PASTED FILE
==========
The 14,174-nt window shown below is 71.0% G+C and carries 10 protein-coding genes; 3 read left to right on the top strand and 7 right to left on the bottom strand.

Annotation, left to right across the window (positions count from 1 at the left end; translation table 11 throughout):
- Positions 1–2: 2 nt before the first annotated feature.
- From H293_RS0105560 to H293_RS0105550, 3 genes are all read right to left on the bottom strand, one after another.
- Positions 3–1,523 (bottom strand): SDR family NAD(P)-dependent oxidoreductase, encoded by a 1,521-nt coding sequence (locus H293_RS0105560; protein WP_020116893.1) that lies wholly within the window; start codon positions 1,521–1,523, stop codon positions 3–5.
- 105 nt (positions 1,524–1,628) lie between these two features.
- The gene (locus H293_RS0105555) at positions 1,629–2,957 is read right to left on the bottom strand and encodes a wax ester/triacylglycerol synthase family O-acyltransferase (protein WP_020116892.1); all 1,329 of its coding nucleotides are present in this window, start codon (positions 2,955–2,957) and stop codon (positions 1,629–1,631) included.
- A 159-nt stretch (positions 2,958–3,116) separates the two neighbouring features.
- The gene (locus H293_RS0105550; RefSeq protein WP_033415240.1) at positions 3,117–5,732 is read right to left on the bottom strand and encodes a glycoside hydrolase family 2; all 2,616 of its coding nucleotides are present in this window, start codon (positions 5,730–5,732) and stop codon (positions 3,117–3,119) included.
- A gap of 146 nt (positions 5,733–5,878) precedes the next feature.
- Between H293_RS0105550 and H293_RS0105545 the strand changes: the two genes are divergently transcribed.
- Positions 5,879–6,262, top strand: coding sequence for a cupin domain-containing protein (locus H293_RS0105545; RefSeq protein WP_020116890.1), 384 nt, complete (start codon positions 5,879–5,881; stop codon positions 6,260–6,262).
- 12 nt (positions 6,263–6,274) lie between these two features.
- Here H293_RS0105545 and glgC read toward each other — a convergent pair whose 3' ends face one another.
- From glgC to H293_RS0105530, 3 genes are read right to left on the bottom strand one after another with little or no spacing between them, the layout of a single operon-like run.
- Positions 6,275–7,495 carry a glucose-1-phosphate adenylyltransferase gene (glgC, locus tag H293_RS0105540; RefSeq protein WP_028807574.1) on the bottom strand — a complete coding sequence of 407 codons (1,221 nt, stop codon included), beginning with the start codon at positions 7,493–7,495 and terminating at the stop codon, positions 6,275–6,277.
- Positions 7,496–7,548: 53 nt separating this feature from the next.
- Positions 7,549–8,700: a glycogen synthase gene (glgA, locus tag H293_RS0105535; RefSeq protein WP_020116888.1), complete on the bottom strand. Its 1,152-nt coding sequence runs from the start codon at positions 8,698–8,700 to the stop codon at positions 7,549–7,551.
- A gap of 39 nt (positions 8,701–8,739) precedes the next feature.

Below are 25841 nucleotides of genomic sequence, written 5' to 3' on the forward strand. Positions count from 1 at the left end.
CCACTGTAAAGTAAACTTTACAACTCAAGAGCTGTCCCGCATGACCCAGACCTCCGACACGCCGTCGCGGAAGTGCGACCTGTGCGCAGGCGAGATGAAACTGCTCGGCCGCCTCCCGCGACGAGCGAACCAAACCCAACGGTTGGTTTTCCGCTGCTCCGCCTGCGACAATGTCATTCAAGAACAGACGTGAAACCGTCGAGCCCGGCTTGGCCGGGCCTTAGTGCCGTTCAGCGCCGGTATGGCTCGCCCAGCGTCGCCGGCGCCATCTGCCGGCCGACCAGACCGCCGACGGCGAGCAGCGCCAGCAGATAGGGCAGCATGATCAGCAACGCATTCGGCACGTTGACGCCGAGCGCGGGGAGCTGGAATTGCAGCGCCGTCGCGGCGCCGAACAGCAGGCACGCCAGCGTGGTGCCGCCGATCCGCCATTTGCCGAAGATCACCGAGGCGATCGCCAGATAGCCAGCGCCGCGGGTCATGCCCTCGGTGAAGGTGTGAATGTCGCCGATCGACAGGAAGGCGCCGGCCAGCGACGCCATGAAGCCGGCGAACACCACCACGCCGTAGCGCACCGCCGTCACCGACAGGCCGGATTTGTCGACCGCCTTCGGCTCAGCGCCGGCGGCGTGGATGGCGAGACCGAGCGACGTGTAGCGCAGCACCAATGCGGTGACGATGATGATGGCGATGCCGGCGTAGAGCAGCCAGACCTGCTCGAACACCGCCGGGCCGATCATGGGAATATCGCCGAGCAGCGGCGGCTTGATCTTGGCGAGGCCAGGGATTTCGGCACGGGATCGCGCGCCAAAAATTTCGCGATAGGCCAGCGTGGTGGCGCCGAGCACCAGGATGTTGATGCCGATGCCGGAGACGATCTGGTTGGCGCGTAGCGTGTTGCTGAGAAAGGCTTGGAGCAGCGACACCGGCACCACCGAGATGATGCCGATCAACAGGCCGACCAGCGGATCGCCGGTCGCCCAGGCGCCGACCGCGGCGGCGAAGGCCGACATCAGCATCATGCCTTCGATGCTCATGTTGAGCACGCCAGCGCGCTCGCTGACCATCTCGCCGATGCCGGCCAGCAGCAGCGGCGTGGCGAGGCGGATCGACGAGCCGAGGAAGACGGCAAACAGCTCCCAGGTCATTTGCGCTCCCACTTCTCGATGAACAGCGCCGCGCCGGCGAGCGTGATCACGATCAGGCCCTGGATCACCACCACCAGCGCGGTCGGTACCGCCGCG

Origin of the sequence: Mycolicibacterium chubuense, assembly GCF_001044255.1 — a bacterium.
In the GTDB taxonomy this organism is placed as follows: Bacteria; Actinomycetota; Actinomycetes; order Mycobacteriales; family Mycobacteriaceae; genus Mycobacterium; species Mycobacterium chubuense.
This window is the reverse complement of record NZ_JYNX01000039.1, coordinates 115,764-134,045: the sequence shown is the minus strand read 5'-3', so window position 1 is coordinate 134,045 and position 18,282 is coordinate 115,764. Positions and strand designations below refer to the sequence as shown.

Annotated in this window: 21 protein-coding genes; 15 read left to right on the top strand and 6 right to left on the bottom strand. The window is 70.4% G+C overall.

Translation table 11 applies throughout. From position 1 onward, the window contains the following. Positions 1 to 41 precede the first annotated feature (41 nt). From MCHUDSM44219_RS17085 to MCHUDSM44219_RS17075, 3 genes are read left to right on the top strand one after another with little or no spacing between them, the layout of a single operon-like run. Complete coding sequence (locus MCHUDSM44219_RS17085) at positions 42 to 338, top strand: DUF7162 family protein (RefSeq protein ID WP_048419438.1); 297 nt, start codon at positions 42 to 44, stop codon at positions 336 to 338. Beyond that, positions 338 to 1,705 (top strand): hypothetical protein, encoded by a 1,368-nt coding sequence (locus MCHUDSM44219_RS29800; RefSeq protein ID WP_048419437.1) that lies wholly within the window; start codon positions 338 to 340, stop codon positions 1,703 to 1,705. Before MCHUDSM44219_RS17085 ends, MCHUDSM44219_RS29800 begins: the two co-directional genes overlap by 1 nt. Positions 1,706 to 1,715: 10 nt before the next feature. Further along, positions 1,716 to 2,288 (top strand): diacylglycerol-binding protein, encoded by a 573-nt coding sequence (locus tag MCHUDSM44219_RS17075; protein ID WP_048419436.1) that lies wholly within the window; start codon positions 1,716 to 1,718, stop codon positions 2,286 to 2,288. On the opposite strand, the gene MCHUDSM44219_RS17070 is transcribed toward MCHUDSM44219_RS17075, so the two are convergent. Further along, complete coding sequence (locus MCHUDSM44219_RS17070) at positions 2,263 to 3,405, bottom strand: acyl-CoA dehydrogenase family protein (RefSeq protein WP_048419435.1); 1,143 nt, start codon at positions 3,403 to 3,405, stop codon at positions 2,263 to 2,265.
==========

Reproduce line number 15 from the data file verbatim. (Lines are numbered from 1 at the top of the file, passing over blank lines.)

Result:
- From glgC to H293_RS0105530, 3 genes are read right to left on the bottom strand one after another with little or no spacing between them, the layout of a single operon-like run.